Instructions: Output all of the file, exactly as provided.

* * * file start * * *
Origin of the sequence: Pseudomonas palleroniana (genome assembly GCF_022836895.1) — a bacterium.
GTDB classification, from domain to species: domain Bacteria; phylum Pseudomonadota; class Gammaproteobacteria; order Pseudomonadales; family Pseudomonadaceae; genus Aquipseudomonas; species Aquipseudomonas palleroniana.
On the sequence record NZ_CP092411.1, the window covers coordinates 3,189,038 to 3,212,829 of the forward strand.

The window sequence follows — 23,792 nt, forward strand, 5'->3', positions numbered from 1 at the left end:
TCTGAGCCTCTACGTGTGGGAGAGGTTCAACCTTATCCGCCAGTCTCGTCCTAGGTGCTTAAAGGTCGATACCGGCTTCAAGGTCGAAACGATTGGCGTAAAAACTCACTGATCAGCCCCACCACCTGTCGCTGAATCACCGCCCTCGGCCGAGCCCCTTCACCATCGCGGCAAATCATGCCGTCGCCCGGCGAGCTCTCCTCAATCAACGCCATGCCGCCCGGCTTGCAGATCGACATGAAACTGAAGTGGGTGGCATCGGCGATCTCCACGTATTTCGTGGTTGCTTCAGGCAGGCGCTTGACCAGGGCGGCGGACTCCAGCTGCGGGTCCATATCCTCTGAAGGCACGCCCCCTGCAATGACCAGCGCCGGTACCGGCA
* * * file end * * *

Origin of the sequence: Pseudomonas palleroniana (genome assembly GCF_022836895.1) — a bacterium.
GTDB classification, from domain to species: domain Bacteria; phylum Pseudomonadota; class Gammaproteobacteria; order Pseudomonadales; family Pseudomonadaceae; genus Aquipseudomonas; species Aquipseudomonas palleroniana.
On the sequence record NZ_CP092411.1, the window covers coordinates 3,189,038 to 3,212,829 of the forward strand.

The window sequence follows — 23,792 nt, forward strand, 5'->3', positions numbered from 1 at the left end:
TCTGAGCCTCTACGTGTGGGAGAGGTTCAACCTTATCCGCCAGTCTCGTCCTAGGTGCTTAAAGGTCGATACCGGCTTCAAGGTCGAAACGATTGGCGTAAAAACTCACTGATCAGCCCCACCACCTGTCGCTGAATCACCGCCCTCGGCCGAGCCCCTTCACCATCGCGGCAAATCATGCCGTCGCCCGGCGAGCTCTCCTCAATCAACGCCATGCCGCCCGGCTTGCAGATCGACATGAAACTGAAGTGGGTGGCATCGGCGATCTCCACGTATTTCGTGGTTGCTTCAGGCAGGCGCTTGACCAGGGCGGCGGACTCCAGCTGCGGGTCCATATCCTCTGAAGGCACGCCCCCTGCAATGACCAGCGCCGGTACCGGCA